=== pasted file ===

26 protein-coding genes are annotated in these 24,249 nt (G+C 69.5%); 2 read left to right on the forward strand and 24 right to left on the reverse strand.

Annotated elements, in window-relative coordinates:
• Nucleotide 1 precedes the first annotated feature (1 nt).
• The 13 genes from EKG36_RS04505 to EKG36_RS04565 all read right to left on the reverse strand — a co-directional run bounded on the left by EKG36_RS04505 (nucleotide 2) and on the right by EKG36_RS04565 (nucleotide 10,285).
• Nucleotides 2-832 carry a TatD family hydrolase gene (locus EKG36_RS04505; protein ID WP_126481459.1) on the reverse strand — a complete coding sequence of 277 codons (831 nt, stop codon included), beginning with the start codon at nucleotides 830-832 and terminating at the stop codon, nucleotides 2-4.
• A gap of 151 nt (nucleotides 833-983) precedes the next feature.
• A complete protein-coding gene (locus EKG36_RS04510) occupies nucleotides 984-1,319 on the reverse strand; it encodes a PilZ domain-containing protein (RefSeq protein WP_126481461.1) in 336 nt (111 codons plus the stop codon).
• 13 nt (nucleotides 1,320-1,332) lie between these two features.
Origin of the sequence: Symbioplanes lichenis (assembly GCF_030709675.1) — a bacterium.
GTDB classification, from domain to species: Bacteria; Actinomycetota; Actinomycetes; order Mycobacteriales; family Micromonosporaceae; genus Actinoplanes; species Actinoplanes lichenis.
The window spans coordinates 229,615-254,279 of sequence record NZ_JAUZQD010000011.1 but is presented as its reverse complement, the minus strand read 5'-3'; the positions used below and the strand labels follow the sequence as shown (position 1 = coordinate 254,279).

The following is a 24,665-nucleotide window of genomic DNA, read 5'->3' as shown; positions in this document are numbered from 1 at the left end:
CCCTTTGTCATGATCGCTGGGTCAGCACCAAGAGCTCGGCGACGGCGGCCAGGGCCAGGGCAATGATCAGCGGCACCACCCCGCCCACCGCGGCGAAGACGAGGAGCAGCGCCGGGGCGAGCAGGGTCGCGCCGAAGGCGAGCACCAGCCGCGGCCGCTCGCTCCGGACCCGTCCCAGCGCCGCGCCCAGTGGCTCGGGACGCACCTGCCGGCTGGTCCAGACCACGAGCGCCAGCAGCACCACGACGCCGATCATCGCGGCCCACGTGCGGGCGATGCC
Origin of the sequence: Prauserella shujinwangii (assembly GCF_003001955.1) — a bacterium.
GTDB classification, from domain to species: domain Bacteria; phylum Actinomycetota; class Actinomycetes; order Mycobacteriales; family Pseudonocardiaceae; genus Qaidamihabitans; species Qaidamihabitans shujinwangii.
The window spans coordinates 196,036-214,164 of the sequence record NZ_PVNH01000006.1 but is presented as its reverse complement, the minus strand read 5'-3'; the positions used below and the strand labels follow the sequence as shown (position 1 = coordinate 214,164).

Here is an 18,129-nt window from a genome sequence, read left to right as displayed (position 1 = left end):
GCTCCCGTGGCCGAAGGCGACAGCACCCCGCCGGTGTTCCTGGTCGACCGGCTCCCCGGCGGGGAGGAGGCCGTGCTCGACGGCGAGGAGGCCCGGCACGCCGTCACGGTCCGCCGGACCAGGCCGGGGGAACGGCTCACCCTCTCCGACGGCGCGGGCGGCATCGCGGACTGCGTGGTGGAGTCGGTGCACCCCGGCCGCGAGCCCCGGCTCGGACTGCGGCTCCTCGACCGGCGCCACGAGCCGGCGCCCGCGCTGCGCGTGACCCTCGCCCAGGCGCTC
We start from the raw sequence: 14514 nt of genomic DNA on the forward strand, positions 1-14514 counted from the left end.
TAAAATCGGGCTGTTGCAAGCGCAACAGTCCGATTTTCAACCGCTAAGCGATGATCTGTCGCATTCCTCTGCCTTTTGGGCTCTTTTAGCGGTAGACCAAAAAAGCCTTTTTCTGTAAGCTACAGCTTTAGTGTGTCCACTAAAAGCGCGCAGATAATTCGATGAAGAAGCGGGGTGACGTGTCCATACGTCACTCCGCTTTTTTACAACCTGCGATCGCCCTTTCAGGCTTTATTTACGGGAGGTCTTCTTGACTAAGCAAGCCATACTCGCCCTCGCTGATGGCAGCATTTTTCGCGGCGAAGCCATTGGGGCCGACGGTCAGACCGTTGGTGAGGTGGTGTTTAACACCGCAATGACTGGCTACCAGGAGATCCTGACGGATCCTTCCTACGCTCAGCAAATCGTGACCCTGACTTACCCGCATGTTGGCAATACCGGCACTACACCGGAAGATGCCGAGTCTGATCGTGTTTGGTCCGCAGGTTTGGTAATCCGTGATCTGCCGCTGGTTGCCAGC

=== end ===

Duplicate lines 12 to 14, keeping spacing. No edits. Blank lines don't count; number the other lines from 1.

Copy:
The following is a 24,665-nucleotide window of genomic DNA, read 5'->3' as shown; positions in this document are numbered from 1 at the left end:
CCCTTTGTCATGATCGCTGGGTCAGCACCAAGAGCTCGGCGACGGCGGCCAGGGCCAGGGCAATGATCAGCGGCACCACCCCGCCCACCGCGGCGAAGACGAGGAGCAGCGCCGGGGCGAGCAGGGTCGCGCCGAAGGCGAGCACCAGCCGCGGCCGCTCGCTCCGGACCCGTCCCAGCGCCGCGCCCAGTGGCTCGGGACGCACCTGCCGGCTGGTCCAGACCACGAGCGCCAGCAGCACCACGACGCCGATCATCGCGGCCCACGTGCGGGCGATGCC
Origin of the sequence: Prauserella shujinwangii (assembly GCF_003001955.1) — a bacterium.